Nihonbashi is home to Tokyo’s most famous bridge, a department store where the best of Japanese culture is on display, and Art Aquarium, a must-see, only-in-Japan summertime event.
The Mitsukoshi flagship store in Nihonbashi is the best place in Tokyo to see kimonos with all the trimmings. If we get there around 9:55 a.m., we can watch the 10:00 store opening ceremony and be the first to walk between the rows of bowing staff when the doors open. Let’s head toward the Goddess of Serenity, then circle around to the “up” escalator.
Here’s what’s great on every floor of this store, starting at the top:
• Roof: There’s a nursery that sells bonsai trees and plants, and a fancy shrine.
• 7th floor: Special exhibitions, usually traditional goods and foods that are the specialties of a single prefecture, and a florist that specializes in the outrageous multi-tiered orchids sent for business openings.
• 5th floor: Housewares (ceramics, lacquerware, woodwork, etc.) They stock beautiful examples of ceramics and lacquerware from all over Japan.
• 4rd floor: The kimono department. As we get off the escalator, turn right. Here we’ll see kimonos and bolts of kimono cloth made by the very best dyers, weavers and needleworkers from all over Japan. Some of the breathtakingly expensive kimonos are made by Notional Living Treasures.
• 1st floor: Typically Japanese accessories, like handkerchiefs, washcloths, parasols, fans, and umbrellas.
• Basement: Food Hall – This is a great place to taste things that you’ve been curious about. Most counters have a little basket of bite-sized samples. Desserts, gift food, tea, rice crackers, high-quality take-out. If you buy candies or desserts that need to be refrigerated, they will ask you how long it will be before you get home and pack your purchase in the appropriate amount of dry ice. Everything is extremely fresh, and most stands are operated by the most famous makers of each speciality in Japan. Note: there’s nowhere at the store to eat your take-out – you have to take it home or to a park.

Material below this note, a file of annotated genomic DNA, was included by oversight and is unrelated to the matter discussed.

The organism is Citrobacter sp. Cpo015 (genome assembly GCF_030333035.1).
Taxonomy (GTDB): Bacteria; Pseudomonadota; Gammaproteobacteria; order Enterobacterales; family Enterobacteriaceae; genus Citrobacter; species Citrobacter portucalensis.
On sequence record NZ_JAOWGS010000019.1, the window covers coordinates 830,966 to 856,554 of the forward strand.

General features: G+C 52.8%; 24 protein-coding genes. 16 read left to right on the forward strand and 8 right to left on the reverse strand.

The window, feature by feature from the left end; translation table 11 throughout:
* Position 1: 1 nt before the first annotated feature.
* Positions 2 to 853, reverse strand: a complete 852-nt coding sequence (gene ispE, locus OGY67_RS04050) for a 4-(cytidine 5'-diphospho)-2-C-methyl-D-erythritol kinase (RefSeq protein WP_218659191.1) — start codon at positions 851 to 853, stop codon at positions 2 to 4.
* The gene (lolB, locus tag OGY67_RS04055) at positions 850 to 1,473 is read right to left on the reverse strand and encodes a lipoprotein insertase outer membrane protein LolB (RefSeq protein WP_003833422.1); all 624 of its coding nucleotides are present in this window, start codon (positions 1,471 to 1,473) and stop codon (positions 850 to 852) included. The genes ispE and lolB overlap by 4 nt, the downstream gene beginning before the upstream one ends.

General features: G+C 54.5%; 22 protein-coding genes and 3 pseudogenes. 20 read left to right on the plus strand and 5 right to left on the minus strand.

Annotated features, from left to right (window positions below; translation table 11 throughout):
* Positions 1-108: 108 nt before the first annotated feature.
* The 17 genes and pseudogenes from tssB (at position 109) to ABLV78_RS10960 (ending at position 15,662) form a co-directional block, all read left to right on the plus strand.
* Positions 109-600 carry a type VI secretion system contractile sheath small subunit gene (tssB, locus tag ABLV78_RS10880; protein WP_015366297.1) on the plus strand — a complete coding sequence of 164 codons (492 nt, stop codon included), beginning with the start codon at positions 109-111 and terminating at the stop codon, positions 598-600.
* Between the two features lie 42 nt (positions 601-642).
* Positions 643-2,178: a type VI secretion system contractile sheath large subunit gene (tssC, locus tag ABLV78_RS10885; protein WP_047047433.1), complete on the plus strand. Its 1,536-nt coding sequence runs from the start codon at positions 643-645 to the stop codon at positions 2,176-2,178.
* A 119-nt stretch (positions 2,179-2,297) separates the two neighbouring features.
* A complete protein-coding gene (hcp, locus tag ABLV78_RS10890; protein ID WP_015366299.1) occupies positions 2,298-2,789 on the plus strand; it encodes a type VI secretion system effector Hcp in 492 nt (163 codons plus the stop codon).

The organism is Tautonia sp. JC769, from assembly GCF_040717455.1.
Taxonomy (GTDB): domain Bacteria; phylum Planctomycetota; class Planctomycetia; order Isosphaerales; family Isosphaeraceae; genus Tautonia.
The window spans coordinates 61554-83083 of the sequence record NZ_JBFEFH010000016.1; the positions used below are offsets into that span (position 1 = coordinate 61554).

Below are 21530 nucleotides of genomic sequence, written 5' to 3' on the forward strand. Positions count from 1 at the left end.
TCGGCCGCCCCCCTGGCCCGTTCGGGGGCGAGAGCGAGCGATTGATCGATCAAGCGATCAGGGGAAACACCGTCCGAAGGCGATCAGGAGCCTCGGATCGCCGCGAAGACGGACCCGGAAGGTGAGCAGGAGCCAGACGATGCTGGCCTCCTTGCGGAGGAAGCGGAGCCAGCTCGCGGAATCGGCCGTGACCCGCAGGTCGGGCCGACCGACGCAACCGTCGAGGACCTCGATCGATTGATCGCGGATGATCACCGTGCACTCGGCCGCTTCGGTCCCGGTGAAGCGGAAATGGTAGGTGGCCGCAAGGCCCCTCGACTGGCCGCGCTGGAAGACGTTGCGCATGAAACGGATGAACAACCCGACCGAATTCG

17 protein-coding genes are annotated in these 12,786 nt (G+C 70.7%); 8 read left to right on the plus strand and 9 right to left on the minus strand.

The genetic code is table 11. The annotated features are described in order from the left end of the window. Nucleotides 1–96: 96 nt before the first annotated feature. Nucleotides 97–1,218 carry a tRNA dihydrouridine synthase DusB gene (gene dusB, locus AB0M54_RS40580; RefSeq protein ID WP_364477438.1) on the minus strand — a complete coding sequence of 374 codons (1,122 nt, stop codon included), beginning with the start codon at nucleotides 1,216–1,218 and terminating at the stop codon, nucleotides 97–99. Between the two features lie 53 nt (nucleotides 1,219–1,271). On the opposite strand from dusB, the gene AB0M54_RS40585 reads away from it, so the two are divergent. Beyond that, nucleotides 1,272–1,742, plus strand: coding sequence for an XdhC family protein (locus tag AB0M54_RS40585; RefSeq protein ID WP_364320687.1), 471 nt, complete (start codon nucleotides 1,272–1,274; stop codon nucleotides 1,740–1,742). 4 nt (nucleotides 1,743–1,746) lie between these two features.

Mitsukoshi is open every day from 10:00 – 20:00.
If you’re in Tokyo during cherry blossom season, take a night off from seeing the fluffy trees and get off the train at the Mitsukoshimae station to see the buildings all lit up in pink. There’s also a shrine and a street with animated cherry blossom lights.
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Jonelle Patrick is the author of five novels set in Japan
The Last Tea Bowl Thief was chosen as an Editor’s Pick for Best Mystery, Thriller & Suspense on Amazon
“A fascinating mix of history and mystery.” —Booklist
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